The speed and the way in which some technology trends evolve, takes my breath away. Take 3D printing for example. The fact that the healthcare industry is already using 3D printers to print prosthetics like artificial eyes and bone replacements, illustrates the massive potential of this technology. Within the last two years, this trend has moved from a futuristic technology that would (one day) enable anyone to manufacture a one-off item in the comfort of his or her own home, to a now ubiquitous desktop machine that is available alongside most household appliances in most electronic stores.
But while the mainstream user is still coming to grips with the full benefit of these machines, the early adopters are already finding new ways to disrupt businesses and their value chains. One of the most startling developments was unveiled just last month at the 2014 Tech Crunch Disrupt conference in New York City.
An eagerly awaited event at the conference is called, the Battlefield, a prestigious startup competition where hopeful entrepreneurs present their unseen startup concepts, and hopefully launch them – even if they don’t win the $50 000 (R525 000.00) development prize money – on one of technology’s biggest global stages. One of the startups, which didn’t eventually win, but nevertheless caught my eye, involved an innovative twist on 3D printing.
Grace Choi, a self confessed “serial inventor” and Harvard Business School graduate, presented a concept that could very well threaten the status quo of the cosmetic industry – exactly what was predicted that 3D printing would one day do. Cosmetic companies, please take note.
Her start up project is called MINK, and what it does is print out make-up, whether it is an eye shadow, lipstick or blush, in whatever colour you want. Part of her pitch to the judges was an explanation of how make-up consumers are held to ransom, in terms of choice, by the big beauty corporations. 70% of make-up, she explained, is currently bought in mass retail outlets. In order for those retailers to turn a healthy profit, they stick to generic colours that they know are popular and will sell continuously, and in large volumes. They therefore do not invest in seasonal and more fashionable or trendy colours, as the profit margins would be lower and these colours would be more expensive to produce. This is left to the boutique or luxury brands who charge a premium for more unusual make-up colours. This does not sit well with Ms Choi. She believes consumers are being unfairly charged a premium for something that is free via the Internet: colour.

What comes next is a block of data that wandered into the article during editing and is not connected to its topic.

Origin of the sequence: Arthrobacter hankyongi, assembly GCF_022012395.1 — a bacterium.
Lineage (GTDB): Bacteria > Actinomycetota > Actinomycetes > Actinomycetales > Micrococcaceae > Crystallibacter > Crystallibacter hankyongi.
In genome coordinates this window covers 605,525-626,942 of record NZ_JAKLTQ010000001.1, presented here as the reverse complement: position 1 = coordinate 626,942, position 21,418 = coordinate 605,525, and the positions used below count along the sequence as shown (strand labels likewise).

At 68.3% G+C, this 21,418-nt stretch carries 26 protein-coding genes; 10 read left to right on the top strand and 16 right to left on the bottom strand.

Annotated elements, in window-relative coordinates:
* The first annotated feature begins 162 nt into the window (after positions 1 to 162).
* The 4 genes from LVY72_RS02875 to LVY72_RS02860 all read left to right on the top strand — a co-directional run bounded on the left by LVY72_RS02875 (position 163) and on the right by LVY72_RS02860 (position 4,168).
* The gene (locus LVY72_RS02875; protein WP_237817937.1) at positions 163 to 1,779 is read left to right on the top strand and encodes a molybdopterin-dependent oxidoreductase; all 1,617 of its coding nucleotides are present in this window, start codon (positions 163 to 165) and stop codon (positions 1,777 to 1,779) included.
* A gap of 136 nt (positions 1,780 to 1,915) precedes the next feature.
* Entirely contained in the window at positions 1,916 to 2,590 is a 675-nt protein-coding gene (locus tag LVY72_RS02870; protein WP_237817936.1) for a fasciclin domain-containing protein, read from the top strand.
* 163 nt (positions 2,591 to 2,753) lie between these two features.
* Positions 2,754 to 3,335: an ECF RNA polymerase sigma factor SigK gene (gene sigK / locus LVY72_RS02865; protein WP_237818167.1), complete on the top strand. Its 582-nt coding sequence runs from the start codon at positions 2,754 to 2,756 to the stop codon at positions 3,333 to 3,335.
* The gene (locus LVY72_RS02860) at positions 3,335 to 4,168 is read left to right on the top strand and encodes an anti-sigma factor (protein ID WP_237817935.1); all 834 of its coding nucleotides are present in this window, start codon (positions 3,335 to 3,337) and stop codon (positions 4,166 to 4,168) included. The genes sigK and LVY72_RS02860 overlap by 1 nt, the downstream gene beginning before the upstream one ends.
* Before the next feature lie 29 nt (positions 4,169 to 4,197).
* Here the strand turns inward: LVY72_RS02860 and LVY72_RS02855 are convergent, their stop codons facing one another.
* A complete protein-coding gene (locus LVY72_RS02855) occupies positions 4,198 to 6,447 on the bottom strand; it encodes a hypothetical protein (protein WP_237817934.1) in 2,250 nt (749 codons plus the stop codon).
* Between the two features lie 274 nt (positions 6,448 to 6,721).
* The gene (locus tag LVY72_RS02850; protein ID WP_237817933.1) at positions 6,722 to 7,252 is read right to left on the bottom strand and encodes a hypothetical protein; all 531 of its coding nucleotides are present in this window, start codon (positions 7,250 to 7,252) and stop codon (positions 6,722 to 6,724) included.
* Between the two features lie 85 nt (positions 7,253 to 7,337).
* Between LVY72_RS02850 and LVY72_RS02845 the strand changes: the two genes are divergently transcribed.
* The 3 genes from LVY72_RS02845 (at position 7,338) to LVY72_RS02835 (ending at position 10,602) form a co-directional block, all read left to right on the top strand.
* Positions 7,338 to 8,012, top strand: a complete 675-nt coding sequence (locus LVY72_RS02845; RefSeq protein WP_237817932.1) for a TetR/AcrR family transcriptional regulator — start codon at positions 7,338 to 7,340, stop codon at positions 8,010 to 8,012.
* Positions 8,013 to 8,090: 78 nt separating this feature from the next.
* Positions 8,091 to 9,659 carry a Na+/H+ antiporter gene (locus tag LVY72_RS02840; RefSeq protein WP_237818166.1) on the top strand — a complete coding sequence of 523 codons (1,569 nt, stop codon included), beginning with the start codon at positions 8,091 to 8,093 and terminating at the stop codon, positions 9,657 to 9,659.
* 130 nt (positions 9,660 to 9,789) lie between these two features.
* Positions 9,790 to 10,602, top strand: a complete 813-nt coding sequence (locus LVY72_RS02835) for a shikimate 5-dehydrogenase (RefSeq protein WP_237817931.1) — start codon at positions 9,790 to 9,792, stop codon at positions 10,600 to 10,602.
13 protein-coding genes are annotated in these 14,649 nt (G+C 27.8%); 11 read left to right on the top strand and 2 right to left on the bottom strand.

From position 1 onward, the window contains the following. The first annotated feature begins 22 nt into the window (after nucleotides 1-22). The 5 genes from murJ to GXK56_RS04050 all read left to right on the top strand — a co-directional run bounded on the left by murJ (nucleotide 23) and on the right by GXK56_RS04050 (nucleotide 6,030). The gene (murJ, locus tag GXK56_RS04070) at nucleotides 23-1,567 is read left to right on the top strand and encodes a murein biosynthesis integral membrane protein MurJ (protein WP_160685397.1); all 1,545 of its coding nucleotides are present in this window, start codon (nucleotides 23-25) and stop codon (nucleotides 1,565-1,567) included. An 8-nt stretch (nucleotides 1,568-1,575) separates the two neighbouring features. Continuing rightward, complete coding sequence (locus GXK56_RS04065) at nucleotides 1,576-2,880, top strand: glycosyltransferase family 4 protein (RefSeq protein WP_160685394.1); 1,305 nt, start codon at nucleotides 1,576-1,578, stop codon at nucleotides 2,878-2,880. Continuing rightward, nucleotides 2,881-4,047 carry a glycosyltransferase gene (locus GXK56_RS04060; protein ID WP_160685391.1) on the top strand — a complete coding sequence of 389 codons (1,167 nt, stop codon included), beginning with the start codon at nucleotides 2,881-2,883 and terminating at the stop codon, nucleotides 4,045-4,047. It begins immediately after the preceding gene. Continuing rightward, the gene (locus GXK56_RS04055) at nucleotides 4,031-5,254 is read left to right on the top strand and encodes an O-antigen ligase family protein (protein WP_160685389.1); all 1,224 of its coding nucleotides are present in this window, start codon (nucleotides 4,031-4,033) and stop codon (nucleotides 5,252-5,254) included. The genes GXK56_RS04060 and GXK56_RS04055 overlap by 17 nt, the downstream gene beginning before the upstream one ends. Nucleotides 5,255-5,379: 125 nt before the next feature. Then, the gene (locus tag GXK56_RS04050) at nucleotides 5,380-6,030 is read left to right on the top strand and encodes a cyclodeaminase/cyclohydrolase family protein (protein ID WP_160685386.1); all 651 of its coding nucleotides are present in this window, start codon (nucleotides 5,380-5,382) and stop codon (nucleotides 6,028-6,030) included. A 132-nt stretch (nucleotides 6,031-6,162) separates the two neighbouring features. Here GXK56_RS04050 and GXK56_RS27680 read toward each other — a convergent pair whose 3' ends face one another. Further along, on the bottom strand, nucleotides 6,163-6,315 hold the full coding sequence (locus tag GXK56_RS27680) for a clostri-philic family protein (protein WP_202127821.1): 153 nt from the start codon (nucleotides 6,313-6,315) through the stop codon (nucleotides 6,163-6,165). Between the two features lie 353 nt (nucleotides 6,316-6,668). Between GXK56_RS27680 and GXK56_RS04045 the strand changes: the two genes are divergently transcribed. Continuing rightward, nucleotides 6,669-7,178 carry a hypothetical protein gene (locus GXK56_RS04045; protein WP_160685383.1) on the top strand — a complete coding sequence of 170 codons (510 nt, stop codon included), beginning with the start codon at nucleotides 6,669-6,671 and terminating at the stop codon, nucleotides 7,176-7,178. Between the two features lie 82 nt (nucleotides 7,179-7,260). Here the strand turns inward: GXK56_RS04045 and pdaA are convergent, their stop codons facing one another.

Using MINK, Choi intends to completely disrupt the value chains of, not only the beauty and cosmetic industries, but also retail. MINK, most importantly, is user friendly and is aimed at young girls in their teens to early twenties, who do not have an established buying pattern or specific brand loyalty. These girls are also digital natives, so the concept of 3D printing your own make-up will be a completely logical and natural activity.
This is how it works. You see a colour you like: in a magazine, on a YouTube video or even one a friend is wearing. It does not have to be an existing make-up colour, but any colour that you would like to transform into make-up. Your colour of choice is scanned or photographed (even with a mobile phone camera) then translated into a Hex code: a 6-digit code that defines all colors on the web (for example, #FF0000 for red). This Hex code is what Choi believes consumers are unfairly charged a premium for, as all colours can be digitally boiled down to a code sequence.
The Hex code is then fed into a simple programme like Photoshop, which then instructs the MINK 3D printer to create your personalised makeup using whatever substrate (lipstick base material or powder for blush or eye shadow that is loaded into it. Choi has even ensured that the product you print, for example an eye shadow, fits into a standardized compact, which enables you to carry your freshly printed colour make-up with you.
The beauty, and irony, of her invention is that she intends approaching companies who find themselves left behind in a digital era: for example companies that used to produce paper printers. As MINK combines “mature” technology, like ink jet printing for paper, with new technologies, like 3D printing, her 3D printed make-up concept could very well prove to be a lifeline for these ailing companies. Although for Ms Choi her intention is not to save companies struggling with a digital revolution: that would simply be a strategic business decision. She intends rather, to shift the dictates of the beauty industry out of the grip of the corporations, and place them into the hands of the girls who use the products, and give them the control. Your move, cosmetic companies.
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